Will the new DDR5 laptops support 24GB and 48GB SO-DIMM modules?

Framework Laptop 16 Deep Dive, Memory & Storage said, “These support up to 32GB each, enabling 64GB of DDR5-5600 memory, and we’ll be offering 8GB, 16GB, and 32GB modules.”

So no mention of 24GB/48GB modules. And I searched the whole community for “24GB” and found nothing relevant.

Also, still no statement on ECC UDIMM support? Not even, “they will not work,” or “they will work but the in non-ECC mode.”


My response below, as noted by @Ray519 s following comment is a bit off. I didn’t really pay attention to the 24 and 48 as single complete modules Oops! I did it again

As there are no 3GB 6GB or 12GB, then try a 16GB and an 8GB, but the controller will mess with the speed.
This is generic but maybe you knew this

However, this doesn’t mean you can’t use different size RAM sticks together. For example, if your first stick is 4GB, you can still add a new 8GB stick. Once you switch on dual-channel mode (also called flex mode), it will perform as two 4GB sticks running side by side in optimal performance.

The remaining 4GB of the new stick will run in single-channel mode. Overall, it’s not as fast as using two sticks of the same size, but it’s still faster than what you had before.

That working does not mean anything for support of 24GB & 48GB modules.

One has just a non-power-of-2 end of memory, while the other one has to map and interleave multi-channel memory to modules that do not have power-of-2 addresses.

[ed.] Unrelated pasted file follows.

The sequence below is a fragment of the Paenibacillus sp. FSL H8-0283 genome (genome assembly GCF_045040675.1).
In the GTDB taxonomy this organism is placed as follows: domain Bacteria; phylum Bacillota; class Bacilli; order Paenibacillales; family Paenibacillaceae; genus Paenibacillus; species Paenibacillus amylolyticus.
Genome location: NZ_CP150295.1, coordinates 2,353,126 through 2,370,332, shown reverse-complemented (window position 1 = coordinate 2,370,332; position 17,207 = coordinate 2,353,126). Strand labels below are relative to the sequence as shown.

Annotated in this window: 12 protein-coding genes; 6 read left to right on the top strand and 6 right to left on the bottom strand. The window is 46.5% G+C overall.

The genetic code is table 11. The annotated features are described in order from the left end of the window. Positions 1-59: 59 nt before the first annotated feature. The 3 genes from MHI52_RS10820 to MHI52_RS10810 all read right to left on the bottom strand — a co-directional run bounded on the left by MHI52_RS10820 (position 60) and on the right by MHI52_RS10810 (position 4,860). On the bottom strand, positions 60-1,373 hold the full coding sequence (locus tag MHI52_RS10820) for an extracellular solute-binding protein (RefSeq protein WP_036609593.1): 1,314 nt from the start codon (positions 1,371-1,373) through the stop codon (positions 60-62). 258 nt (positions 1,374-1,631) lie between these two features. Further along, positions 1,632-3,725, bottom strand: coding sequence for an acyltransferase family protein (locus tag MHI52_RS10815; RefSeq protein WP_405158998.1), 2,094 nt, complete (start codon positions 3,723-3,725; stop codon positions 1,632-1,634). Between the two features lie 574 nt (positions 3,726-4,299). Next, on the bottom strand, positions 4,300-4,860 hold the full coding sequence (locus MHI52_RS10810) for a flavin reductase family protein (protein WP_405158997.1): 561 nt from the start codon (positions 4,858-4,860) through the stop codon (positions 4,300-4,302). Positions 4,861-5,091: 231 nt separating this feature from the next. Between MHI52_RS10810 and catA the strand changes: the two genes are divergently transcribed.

Hence we have seen issues on AM5, where using such modules prior to the AGESA updates that added support for them had the OS crash.

So, as we saw on desktop, this will most likely solely depend on the AGESA version from AMD that is included in the BIOS. If that is new enough, it should work, if too old, it might not boot or be very unstable to the point you might want to use it even for a BIOS update to a version that does work.

And for ECC support: Given the mess with it we have seen on desktop with AM5 where a few board manufacturers claimed ECC support earlier but than had to revise their manuals after launch, due to bugs with AGESA I would not expect FW to make any such guarantees so far out and even if it supports it on one version, a manufacturer might not want to advertise it, as a future update from AMD could break it again, as has just happened on AM5.

Even when AMD allowed ECC support to work on regular CPUs it was almost never straight forward to know if that actually worked. With some board manufacturers counting a PC booting with ECC modules as “working” even though the extra ECC chips were simply ignored and unused.

My guess would be FW not saying anything on the matter except maybe a social media post if they have it working internally, same as they did with 48GB modules over on twitter (so the AGESA did support it, although they said, maybe not officially…)

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